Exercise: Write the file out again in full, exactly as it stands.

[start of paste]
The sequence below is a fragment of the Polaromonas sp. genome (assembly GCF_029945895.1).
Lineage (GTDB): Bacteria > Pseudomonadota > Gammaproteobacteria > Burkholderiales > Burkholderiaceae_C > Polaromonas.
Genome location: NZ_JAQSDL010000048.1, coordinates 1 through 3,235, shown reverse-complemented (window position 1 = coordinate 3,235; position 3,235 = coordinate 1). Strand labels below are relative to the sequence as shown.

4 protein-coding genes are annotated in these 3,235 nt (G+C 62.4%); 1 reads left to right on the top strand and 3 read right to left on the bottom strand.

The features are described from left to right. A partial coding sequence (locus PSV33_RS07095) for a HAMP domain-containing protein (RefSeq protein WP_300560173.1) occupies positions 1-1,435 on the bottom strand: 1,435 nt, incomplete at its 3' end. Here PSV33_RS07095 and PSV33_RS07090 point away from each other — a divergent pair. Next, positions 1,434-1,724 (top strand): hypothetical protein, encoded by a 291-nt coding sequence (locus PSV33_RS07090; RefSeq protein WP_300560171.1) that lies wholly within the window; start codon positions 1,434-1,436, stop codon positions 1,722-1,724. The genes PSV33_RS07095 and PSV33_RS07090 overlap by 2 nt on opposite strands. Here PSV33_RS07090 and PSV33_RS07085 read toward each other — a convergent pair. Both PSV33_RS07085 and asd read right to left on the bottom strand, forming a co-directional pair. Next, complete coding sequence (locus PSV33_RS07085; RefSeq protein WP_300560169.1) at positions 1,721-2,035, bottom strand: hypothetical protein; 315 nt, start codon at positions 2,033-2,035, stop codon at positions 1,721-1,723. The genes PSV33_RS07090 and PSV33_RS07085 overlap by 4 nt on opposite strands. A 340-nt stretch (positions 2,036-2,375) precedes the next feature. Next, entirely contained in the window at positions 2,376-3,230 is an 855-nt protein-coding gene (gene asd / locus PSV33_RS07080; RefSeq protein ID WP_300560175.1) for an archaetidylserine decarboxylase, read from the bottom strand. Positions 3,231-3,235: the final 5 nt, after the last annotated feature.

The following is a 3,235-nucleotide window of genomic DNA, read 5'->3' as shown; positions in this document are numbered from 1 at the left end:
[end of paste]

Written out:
The sequence below is a fragment of the Polaromonas sp. genome (assembly GCF_029945895.1).
Lineage (GTDB): Bacteria > Pseudomonadota > Gammaproteobacteria > Burkholderiales > Burkholderiaceae_C > Polaromonas.
Genome location: NZ_JAQSDL010000048.1, coordinates 1 through 3,235, shown reverse-complemented (window position 1 = coordinate 3,235; position 3,235 = coordinate 1). Strand labels below are relative to the sequence as shown.

4 protein-coding genes are annotated in these 3,235 nt (G+C 62.4%); 1 reads left to right on the top strand and 3 read right to left on the bottom strand.

The features are described from left to right. A partial coding sequence (locus PSV33_RS07095) for a HAMP domain-containing protein (RefSeq protein WP_300560173.1) occupies positions 1-1,435 on the bottom strand: 1,435 nt, incomplete at its 3' end. Here PSV33_RS07095 and PSV33_RS07090 point away from each other — a divergent pair. Next, positions 1,434-1,724 (top strand): hypothetical protein, encoded by a 291-nt coding sequence (locus PSV33_RS07090; RefSeq protein WP_300560171.1) that lies wholly within the window; start codon positions 1,434-1,436, stop codon positions 1,722-1,724. The genes PSV33_RS07095 and PSV33_RS07090 overlap by 2 nt on opposite strands. Here PSV33_RS07090 and PSV33_RS07085 read toward each other — a convergent pair. Both PSV33_RS07085 and asd read right to left on the bottom strand, forming a co-directional pair. Next, complete coding sequence (locus PSV33_RS07085; RefSeq protein WP_300560169.1) at positions 1,721-2,035, bottom strand: hypothetical protein; 315 nt, start codon at positions 2,033-2,035, stop codon at positions 1,721-1,723. The genes PSV33_RS07090 and PSV33_RS07085 overlap by 4 nt on opposite strands. A 340-nt stretch (positions 2,036-2,375) precedes the next feature. Next, entirely contained in the window at positions 2,376-3,230 is an 855-nt protein-coding gene (gene asd / locus PSV33_RS07080; RefSeq protein ID WP_300560175.1) for an archaetidylserine decarboxylase, read from the bottom strand. Positions 3,231-3,235: the final 5 nt, after the last annotated feature.

The following is a 3,235-nucleotide window of genomic DNA, read 5'->3' as shown; positions in this document are numbered from 1 at the left end: